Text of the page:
The Conservatives have been accused of breaking the law during the 2015 general election.
First, there were reports that they spent over the legal amount in three key by-elections in 2014, and they now face allegations that dozens of Conservative MPs broke the law to win their constituency seats in the 2015 election as well.
They’re now facing calls for an investigation almost a year on, but will they be held to account?
An investigation by The Mirror suggested that 24 Conservative candidates who were helped to win marginal seats by the party’s ‘RoadTrip 2015’ campaign failed to declare the cost of the buses, along with other expenses in their election campaign spending.
To make it even worse, David Cameron himself told the now disgraced head of RoadTrip: “We quite simply could not have done it without you.”
It seems he wasn’t wrong. They hold a majority of only 12 MPs, and if The Mirror is accurate with their investigation and candidates did break the law, it might mean the result of the general election would have been very different.
It’s believed 20 Conservative candidates are likely to have exceeded the strict spending gap, with its limit aiming to ensure a level playing field between political parties and candidates.
The Conservative Party has since denied any wrongdoing, saying that their costs did not need to be declared on a local level, as it was part of their national campaign overall spend.
CCHQ [Conservative Campaign Headquarters] campaigned across the country for the return of a Conservative Government. Such campaigning would be part of the national return, not local return.
— Roadtrip2020 (@RoadTrip2020) April 30, 2015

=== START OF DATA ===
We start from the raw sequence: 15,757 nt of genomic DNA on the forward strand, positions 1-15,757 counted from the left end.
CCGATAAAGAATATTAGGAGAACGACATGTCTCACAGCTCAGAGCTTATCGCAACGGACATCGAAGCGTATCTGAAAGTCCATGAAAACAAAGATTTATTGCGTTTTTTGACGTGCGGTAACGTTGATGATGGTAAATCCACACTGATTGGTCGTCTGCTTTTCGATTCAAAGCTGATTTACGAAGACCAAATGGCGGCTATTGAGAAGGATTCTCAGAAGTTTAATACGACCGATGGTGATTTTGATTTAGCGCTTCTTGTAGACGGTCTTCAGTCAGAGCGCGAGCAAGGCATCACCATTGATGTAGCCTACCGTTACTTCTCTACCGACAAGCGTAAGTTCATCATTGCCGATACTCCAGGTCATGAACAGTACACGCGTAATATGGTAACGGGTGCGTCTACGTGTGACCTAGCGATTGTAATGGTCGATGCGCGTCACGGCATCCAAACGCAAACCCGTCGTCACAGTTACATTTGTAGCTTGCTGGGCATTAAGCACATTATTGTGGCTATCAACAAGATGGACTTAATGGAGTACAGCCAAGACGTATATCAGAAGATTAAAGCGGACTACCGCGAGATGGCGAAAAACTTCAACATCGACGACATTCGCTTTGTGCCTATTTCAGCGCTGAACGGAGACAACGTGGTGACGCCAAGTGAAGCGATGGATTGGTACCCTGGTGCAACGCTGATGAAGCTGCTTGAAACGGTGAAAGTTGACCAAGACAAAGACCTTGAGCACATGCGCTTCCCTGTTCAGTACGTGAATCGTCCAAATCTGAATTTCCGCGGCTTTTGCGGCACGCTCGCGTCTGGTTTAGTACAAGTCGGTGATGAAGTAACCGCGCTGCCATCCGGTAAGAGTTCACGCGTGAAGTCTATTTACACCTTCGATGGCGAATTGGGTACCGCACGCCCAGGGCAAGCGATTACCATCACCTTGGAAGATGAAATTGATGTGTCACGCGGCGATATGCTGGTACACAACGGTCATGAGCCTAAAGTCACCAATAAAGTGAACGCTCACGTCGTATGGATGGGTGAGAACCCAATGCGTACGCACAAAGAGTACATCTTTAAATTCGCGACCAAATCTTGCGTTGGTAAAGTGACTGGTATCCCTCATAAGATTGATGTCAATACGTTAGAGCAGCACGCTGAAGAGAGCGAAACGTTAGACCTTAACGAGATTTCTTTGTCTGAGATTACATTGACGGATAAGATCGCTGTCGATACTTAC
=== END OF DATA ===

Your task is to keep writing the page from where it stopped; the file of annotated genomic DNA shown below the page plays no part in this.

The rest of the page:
— Roadtrip2020 (@RoadTrip2020) May 4, 2015
And it seems the candidates themselves thought they were being promoted on a local level:
— Craig Mackinlay (@cmackinlay) May 7, 2015
But UKIP have taken the allegations even further, after a Channel 4 News investigation discovered evidence suggesting the Tories overspent in three key by-elections against the anti-EU party.
More evidence has since emerged showing that Craig Mackinlay failed to declare over £20,000 in expenses, including accommodation and buses as part of his campaign, after beating Nigel Farage in Thanet South in the 2015 election.
The Electoral Commission has now launched an inquiry into Tory party spending, but as they’re unable to prosecute, UKIP have now asked the Director of Public Prosecutions to investigate the party over Thanet South and the three by-elections.
However, there’s now a race against time for them to face prosecution, as there’s a 12-month limit on prosecuting election expense related crime.
That has already passed for the by-elections and is almost up for any offences during the general election, which was held on May 7th 2015.